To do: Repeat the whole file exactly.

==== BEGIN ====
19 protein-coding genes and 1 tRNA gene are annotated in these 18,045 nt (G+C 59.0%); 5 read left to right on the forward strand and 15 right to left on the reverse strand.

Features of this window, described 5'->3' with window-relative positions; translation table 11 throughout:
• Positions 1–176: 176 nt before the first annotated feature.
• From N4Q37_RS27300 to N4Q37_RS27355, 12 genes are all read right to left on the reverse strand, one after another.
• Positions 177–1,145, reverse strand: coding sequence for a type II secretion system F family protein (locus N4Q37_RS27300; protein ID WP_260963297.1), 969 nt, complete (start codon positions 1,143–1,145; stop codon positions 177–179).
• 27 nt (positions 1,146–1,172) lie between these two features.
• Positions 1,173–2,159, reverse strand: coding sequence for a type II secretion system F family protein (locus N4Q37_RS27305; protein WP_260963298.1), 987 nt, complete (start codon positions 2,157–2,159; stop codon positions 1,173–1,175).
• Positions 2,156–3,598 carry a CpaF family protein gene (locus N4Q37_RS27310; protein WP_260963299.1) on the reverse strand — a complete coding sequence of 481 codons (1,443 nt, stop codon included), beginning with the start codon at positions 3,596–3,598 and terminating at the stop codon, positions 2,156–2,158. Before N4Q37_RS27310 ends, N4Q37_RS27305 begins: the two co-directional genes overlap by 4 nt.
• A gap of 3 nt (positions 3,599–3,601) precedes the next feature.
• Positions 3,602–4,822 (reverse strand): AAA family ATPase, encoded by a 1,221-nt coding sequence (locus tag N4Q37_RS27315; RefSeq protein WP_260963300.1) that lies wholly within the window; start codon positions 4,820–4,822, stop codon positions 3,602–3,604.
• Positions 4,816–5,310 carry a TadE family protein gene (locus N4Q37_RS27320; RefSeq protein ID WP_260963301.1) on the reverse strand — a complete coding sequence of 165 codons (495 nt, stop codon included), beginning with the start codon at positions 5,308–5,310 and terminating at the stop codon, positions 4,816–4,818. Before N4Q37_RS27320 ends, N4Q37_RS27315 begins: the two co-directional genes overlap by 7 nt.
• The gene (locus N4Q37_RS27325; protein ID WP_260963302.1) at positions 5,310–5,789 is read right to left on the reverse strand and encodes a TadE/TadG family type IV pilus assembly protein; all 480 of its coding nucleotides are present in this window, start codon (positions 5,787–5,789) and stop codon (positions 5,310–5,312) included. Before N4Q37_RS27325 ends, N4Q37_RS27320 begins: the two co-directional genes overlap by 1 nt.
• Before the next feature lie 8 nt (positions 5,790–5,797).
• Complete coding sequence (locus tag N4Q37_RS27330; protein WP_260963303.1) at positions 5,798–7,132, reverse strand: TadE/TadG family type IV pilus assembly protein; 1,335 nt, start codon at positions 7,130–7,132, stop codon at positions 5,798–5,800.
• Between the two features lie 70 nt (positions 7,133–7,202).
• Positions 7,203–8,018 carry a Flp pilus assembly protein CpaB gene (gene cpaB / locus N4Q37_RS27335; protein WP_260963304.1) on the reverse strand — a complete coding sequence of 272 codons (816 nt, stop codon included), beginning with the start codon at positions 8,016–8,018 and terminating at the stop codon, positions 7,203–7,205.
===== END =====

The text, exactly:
19 protein-coding genes and 1 tRNA gene are annotated in these 18,045 nt (G+C 59.0%); 5 read left to right on the forward strand and 15 right to left on the reverse strand.

Features of this window, described 5'->3' with window-relative positions; translation table 11 throughout:
• Positions 1–176: 176 nt before the first annotated feature.
• From N4Q37_RS27300 to N4Q37_RS27355, 12 genes are all read right to left on the reverse strand, one after another.
• Positions 177–1,145, reverse strand: coding sequence for a type II secretion system F family protein (locus N4Q37_RS27300; protein ID WP_260963297.1), 969 nt, complete (start codon positions 1,143–1,145; stop codon positions 177–179).
• 27 nt (positions 1,146–1,172) lie between these two features.
• Positions 1,173–2,159, reverse strand: coding sequence for a type II secretion system F family protein (locus N4Q37_RS27305; protein WP_260963298.1), 987 nt, complete (start codon positions 2,157–2,159; stop codon positions 1,173–1,175).
• Positions 2,156–3,598 carry a CpaF family protein gene (locus N4Q37_RS27310; protein WP_260963299.1) on the reverse strand — a complete coding sequence of 481 codons (1,443 nt, stop codon included), beginning with the start codon at positions 3,596–3,598 and terminating at the stop codon, positions 2,156–2,158. Before N4Q37_RS27310 ends, N4Q37_RS27305 begins: the two co-directional genes overlap by 4 nt.
• A gap of 3 nt (positions 3,599–3,601) precedes the next feature.
• Positions 3,602–4,822 (reverse strand): AAA family ATPase, encoded by a 1,221-nt coding sequence (locus tag N4Q37_RS27315; RefSeq protein WP_260963300.1) that lies wholly within the window; start codon positions 4,820–4,822, stop codon positions 3,602–3,604.
• Positions 4,816–5,310 carry a TadE family protein gene (locus N4Q37_RS27320; RefSeq protein ID WP_260963301.1) on the reverse strand — a complete coding sequence of 165 codons (495 nt, stop codon included), beginning with the start codon at positions 5,308–5,310 and terminating at the stop codon, positions 4,816–4,818. Before N4Q37_RS27320 ends, N4Q37_RS27315 begins: the two co-directional genes overlap by 7 nt.
• The gene (locus N4Q37_RS27325; protein ID WP_260963302.1) at positions 5,310–5,789 is read right to left on the reverse strand and encodes a TadE/TadG family type IV pilus assembly protein; all 480 of its coding nucleotides are present in this window, start codon (positions 5,787–5,789) and stop codon (positions 5,310–5,312) included. Before N4Q37_RS27325 ends, N4Q37_RS27320 begins: the two co-directional genes overlap by 1 nt.
• Before the next feature lie 8 nt (positions 5,790–5,797).
• Complete coding sequence (locus tag N4Q37_RS27330; protein WP_260963303.1) at positions 5,798–7,132, reverse strand: TadE/TadG family type IV pilus assembly protein; 1,335 nt, start codon at positions 7,130–7,132, stop codon at positions 5,798–5,800.
• Between the two features lie 70 nt (positions 7,133–7,202).
• Positions 7,203–8,018 carry a Flp pilus assembly protein CpaB gene (gene cpaB / locus N4Q37_RS27335; protein WP_260963304.1) on the reverse strand — a complete coding sequence of 272 codons (816 nt, stop codon included), beginning with the start codon at positions 8,016–8,018 and terminating at the stop codon, positions 7,203–7,205.